On the second anniversary of the 2019 protests… Demonstrators demand accountability for the killers of activists

Today, Friday, hundreds of Iraqi demonstrators commemorated the second anniversary of the start of the massive popular protests that erupted in October 2019.

Hundreds of demonstrators gathered in several squares in the capital, Baghdad, carrying banners and slogans, recalling the start of the popular protests, as well as pictures of a number of victims who fell as a result of shooting by the security forces during those demonstrations.

Security forces also deployed in some nearby streets, some of which were cut off with concrete barriers.

And they renewed their calls to prosecute those responsible for the killing of hundreds of demonstrators during months of protests that were accompanied by widespread violence.

The Secretary-General of the “I take my right” movement, Mashreq Al-Fariji, said, “The commemoration of that memory is a renewal, and an affirmation of the principles and values ​​that the October protests advocated, and a reminder of its vision, which is represented by a strong, fully sovereign Iraq, where citizens enjoy prosperity, and prosperity, as well as the demands that It was renewed after the demonstrations, which is retribution for the killers of activists, and the demand for the rights of the wounded and injured.”

Al-Fraiji added in a statement to “Erm News” that “the demonstrations in their spirit seek to achieve real change in the regime, through peaceful, legal, and democratic methods, and to penetrate the quota system that exists in the country,” noting that “these arguments will remain able to revive the Iraqi memory.” The necessity for the country to be governed by people who are responsible and befitting Iraq.”

The popular movement began in early October 2019 against the political elite accused of corruption and dependency abroad, demanding a change in the political system based on the distribution of positions among the influential parties in the country.

The protests were punctuated by widespread violence between the demonstrators on the one hand, and the security forces and militiamen close to Iran on the other.

The protests succeeded in overthrowing the previous government headed by Adel Abdul-Mahdi in late 2019, and the Iraqi parliament approved a new election law, in response to the movement’s demands, with the aim of allowing independents and small parties to ascend to parliament.

That memory brought back the most important question for Iraqi activists, about the gains that were made from those demonstrations, and whether they were able to make progress in the way of thinking of the political forces, about the need to make fundamental reforms to the nature of the system and political performance, in general.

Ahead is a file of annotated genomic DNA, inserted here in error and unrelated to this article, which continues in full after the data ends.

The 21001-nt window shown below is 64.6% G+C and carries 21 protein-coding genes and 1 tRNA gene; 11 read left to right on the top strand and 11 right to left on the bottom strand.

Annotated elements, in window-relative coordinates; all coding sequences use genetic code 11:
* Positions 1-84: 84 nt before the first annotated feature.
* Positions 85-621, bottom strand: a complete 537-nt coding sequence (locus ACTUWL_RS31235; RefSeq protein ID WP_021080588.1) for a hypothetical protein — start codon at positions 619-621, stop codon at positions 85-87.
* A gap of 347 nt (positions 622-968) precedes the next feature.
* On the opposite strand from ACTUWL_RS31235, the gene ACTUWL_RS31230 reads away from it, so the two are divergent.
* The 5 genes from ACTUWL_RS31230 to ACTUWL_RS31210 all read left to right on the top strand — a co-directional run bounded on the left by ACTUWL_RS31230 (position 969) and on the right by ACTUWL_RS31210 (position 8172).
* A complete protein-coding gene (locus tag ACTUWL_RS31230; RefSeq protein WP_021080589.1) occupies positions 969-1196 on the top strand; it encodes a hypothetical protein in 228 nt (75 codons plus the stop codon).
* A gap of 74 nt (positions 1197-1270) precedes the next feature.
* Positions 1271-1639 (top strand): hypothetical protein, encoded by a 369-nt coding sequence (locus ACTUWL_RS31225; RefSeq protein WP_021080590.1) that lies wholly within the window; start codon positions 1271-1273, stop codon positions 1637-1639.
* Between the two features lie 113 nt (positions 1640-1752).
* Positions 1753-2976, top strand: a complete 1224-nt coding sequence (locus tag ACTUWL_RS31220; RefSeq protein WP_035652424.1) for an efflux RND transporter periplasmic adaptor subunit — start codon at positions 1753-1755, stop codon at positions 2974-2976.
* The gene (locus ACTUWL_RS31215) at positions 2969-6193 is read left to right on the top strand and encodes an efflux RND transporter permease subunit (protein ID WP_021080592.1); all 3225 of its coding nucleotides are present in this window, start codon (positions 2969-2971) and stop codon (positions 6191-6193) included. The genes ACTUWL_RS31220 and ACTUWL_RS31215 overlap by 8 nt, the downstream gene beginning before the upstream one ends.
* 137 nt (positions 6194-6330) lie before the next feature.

Although the demands were to provide job opportunities, end financial corruption, and the rule of societal justice, it called in a fundamental way for the need to restore the country’s sovereignty, and to end Iranian influence through armed arms working in favor of Tehran, and this was represented by the chants that were raised in the heart of the cities with identity Shiites, such as Karbala and Najaf, as well as the burning of the Tehran embassy, ​​as an expression of popular resentment over Iran’s interference in internal affairs.

The activist in the Iraqi protests, Wathiq Al-Mayahi, said that “the memory of the demonstrations will be an occasion to remind that we deserve the best, work for the sovereignty of the country, and preserve its land and sky, as the demonstrations were not only a demand, but their slogans were summed up by (We want a homeland), which means An independent homeland capable of managing itself, away from the interference and influences of neighboring countries.”

Al-Mayahi said during his speech to “Erm News” that “the required change did not happen, and that something relative was achieved, such as early elections and the new commission, but the most important thing is the confidence that the people have gained, that they are able to bring about the required change, through peaceful protest.”

He pointed to “the necessity of recalling the victims of the protest, and emphasizing that the squares are still steadfast on the covenant, values ​​and principles that they called for, and for which they fell.”

About 600 protesters were killed, 30,000 were injured, and hundreds were arrested during the 2019 protests, which witnessed multiple episodes of violence.

Activists and protesters in the country often pointed the finger at armed groups and militias loyal to Iran, as well as some elements in the security forces.

With the arrival of the current Prime Minister, Mustafa Al-Kazemi, to his position last year, he formed a high-level committee, to open the file of the victims of the protests, to investigate the facts to uncover the circumstances of the events, and to announce the parties involved in the violence against the demonstrators.

The second anniversary comes in light of wide political competition, in preparation for the upcoming parliamentary elections, as it represented the most prominent popular demands, due to citizens’ uncertainty about the outcomes of the 2018 elections, which were subjected to widespread fraud and manipulation.

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